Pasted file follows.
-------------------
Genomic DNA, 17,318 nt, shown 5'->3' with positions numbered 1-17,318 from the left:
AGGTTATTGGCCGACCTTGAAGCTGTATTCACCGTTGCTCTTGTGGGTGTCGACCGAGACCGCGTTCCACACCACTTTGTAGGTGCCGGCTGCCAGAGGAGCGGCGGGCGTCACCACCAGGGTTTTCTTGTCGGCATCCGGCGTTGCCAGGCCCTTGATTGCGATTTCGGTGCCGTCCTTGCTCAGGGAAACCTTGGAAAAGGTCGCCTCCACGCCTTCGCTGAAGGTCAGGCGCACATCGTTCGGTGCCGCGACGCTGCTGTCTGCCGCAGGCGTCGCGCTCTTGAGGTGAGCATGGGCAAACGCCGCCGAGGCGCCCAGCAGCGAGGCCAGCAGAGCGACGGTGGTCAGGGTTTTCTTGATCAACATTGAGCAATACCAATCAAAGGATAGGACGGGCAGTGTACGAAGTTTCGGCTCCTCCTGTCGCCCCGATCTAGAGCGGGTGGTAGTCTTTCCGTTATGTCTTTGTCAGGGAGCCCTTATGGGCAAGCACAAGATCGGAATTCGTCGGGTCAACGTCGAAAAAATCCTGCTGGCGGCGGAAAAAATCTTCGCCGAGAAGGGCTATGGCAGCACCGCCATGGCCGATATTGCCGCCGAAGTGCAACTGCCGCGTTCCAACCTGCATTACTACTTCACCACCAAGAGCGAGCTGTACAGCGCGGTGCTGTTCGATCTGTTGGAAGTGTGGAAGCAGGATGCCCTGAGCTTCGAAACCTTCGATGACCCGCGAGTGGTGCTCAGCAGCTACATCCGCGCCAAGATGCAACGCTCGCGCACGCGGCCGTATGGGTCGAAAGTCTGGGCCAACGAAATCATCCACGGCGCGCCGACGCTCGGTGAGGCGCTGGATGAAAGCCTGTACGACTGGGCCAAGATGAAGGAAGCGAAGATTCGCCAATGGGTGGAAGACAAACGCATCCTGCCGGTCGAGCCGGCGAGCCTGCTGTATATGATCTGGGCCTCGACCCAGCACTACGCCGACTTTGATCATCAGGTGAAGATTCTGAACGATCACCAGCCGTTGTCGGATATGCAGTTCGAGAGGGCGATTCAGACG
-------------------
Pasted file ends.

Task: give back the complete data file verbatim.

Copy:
Genomic DNA, 17,318 nt, shown 5'->3' with positions numbered 1-17,318 from the left:
AGGTTATTGGCCGACCTTGAAGCTGTATTCACCGTTGCTCTTGTGGGTGTCGACCGAGACCGCGTTCCACACCACTTTGTAGGTGCCGGCTGCCAGAGGAGCGGCGGGCGTCACCACCAGGGTTTTCTTGTCGGCATCCGGCGTTGCCAGGCCCTTGATTGCGATTTCGGTGCCGTCCTTGCTCAGGGAAACCTTGGAAAAGGTCGCCTCCACGCCTTCGCTGAAGGTCAGGCGCACATCGTTCGGTGCCGCGACGCTGCTGTCTGCCGCAGGCGTCGCGCTCTTGAGGTGAGCATGGGCAAACGCCGCCGAGGCGCCCAGCAGCGAGGCCAGCAGAGCGACGGTGGTCAGGGTTTTCTTGATCAACATTGAGCAATACCAATCAAAGGATAGGACGGGCAGTGTACGAAGTTTCGGCTCCTCCTGTCGCCCCGATCTAGAGCGGGTGGTAGTCTTTCCGTTATGTCTTTGTCAGGGAGCCCTTATGGGCAAGCACAAGATCGGAATTCGTCGGGTCAACGTCGAAAAAATCCTGCTGGCGGCGGAAAAAATCTTCGCCGAGAAGGGCTATGGCAGCACCGCCATGGCCGATATTGCCGCCGAAGTGCAACTGCCGCGTTCCAACCTGCATTACTACTTCACCACCAAGAGCGAGCTGTACAGCGCGGTGCTGTTCGATCTGTTGGAAGTGTGGAAGCAGGATGCCCTGAGCTTCGAAACCTTCGATGACCCGCGAGTGGTGCTCAGCAGCTACATCCGCGCCAAGATGCAACGCTCGCGCACGCGGCCGTATGGGTCGAAAGTCTGGGCCAACGAAATCATCCACGGCGCGCCGACGCTCGGTGAGGCGCTGGATGAAAGCCTGTACGACTGGGCCAAGATGAAGGAAGCGAAGATTCGCCAATGGGTGGAAGACAAACGCATCCTGCCGGTCGAGCCGGCGAGCCTGCTGTATATGATCTGGGCCTCGACCCAGCACTACGCCGACTTTGATCATCAGGTGAAGATTCTGAACGATCACCAGCCGTTGTCGGATATGCAGTTCGAGAGGGCGATTCAGACG